United Nations calls for insect diet to replace red meat

The UN Food and Agriculture Organisation (FAO) is formally considering recommendations in a paper suggesting greater consumption of insects as a way of limiting global warming.

Research by Professor Arnold van Huis, an entomologist at Wageningen University in Belgium, has found that if people in developing countries were to replace meat consumption with eating insects, environmental impacts would be markedly reduced.

The FAO held a meeting on eating insects in Thailand in 2008, and there are plans for a World Congress in 2013 on the topic.

Van Huis' research found that breeding locusts, crickets and meal worms emits 10 times less methane than livestock. The insects also produce 300 times less of the warming gas nitrous oxide and considerably less ammonia, a pollutant in pig and poultry farming.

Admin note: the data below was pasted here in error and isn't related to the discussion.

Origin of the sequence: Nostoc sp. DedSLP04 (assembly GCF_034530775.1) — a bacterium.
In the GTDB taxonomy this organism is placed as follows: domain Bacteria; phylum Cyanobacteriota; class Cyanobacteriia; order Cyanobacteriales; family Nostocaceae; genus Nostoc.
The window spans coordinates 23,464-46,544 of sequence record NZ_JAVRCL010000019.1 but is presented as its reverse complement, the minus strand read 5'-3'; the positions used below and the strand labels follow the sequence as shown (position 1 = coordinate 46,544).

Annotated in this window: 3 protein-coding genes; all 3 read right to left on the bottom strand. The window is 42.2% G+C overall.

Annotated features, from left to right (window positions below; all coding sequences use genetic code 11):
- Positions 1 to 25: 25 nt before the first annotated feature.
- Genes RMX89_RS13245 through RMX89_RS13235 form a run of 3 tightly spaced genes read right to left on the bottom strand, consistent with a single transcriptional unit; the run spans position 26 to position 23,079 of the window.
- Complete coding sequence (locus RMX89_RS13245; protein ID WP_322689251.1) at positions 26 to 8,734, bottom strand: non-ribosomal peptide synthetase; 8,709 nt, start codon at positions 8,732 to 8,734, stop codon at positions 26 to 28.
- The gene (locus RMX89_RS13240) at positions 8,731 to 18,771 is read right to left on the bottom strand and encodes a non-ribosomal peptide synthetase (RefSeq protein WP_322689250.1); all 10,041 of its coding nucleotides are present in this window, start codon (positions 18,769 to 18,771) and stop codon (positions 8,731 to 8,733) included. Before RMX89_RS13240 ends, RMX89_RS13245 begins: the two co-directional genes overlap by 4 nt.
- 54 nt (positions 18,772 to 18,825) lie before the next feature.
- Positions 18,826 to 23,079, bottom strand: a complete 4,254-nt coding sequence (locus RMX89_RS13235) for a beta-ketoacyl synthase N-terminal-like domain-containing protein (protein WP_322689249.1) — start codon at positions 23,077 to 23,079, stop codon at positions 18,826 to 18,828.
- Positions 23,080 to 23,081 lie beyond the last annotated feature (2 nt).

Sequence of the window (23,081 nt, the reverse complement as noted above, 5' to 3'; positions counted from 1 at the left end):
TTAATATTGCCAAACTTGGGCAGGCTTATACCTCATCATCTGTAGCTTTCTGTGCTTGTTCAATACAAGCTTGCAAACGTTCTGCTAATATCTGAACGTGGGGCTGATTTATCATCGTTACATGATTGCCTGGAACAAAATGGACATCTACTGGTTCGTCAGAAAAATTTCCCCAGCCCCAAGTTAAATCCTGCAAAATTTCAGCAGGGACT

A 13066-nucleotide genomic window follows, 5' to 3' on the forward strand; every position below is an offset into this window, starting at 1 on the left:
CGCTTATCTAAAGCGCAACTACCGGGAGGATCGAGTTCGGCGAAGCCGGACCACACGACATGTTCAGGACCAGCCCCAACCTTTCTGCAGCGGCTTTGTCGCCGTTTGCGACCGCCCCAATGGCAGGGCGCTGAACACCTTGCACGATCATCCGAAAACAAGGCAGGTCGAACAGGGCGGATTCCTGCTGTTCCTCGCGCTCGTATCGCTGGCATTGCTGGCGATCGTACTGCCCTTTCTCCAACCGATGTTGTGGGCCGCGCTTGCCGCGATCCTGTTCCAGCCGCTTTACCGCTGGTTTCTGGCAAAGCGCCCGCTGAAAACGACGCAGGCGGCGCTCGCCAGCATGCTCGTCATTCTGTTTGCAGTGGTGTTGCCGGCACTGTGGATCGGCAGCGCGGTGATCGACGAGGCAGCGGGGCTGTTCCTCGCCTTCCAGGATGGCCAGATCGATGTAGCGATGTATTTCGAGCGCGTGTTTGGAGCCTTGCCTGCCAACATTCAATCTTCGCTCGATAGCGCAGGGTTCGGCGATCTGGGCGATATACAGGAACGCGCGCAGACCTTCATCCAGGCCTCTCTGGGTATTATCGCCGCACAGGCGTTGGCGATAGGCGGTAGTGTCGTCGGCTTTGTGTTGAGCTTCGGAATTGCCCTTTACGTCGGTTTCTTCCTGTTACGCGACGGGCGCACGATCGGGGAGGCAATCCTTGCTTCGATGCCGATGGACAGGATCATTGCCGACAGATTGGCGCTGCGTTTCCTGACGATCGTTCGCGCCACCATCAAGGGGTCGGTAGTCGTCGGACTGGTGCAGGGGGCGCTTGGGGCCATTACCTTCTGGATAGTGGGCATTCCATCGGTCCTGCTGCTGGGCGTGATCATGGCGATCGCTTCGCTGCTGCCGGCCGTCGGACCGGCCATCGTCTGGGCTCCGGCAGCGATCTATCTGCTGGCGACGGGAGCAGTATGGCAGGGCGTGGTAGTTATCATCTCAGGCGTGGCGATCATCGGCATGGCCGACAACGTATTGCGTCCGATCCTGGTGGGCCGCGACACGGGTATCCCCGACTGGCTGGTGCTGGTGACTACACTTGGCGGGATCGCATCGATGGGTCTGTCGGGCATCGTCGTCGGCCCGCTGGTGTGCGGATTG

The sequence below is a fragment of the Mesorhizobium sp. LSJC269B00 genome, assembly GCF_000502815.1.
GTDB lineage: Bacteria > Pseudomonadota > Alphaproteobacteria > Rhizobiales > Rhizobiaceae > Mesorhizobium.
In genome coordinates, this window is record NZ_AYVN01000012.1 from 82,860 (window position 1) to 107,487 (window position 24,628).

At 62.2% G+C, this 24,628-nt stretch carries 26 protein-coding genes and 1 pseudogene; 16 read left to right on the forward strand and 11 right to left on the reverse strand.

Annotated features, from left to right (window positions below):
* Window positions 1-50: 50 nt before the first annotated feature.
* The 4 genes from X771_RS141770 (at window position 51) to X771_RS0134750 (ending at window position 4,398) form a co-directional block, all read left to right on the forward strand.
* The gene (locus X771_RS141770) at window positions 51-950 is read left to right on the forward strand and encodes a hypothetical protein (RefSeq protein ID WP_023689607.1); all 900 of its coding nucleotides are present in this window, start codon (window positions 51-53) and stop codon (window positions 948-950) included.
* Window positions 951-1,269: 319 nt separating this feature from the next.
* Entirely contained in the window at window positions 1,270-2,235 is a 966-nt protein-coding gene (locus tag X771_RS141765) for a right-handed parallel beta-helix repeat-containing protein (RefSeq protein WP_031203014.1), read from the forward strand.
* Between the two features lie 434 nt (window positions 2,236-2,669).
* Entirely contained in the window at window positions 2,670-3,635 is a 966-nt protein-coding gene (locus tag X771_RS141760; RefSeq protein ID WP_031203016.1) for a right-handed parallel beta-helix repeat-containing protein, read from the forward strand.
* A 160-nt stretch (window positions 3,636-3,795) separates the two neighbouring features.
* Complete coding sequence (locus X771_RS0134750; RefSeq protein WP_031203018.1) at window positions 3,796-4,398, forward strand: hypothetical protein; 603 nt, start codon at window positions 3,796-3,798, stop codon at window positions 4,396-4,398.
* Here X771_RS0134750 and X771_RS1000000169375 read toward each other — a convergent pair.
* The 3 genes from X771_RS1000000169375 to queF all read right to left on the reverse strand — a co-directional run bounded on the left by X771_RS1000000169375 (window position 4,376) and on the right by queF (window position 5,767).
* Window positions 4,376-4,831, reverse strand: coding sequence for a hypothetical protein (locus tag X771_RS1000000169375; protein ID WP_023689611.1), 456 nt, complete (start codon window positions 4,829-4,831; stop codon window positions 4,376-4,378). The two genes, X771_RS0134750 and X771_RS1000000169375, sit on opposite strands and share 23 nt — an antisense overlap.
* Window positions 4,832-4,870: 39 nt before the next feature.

Insects also convert plant matter into protein efficiently because of their cold-blooded nature. However, Van Huis admitted that people will have "to overcome the yuk factor".

"Most of the world already eats insects," he said. "It is only in the western world that we don't. Psychologically we have a problem with it. I don't know why, as we eat shrimps, which are very comparable."

Around 80% of national diets around the world involve some insect content, with over 1,000 species consumed.

>> United Nations report calls for meat eating reduction

>> Less meat eating will benefit the planet, says UN

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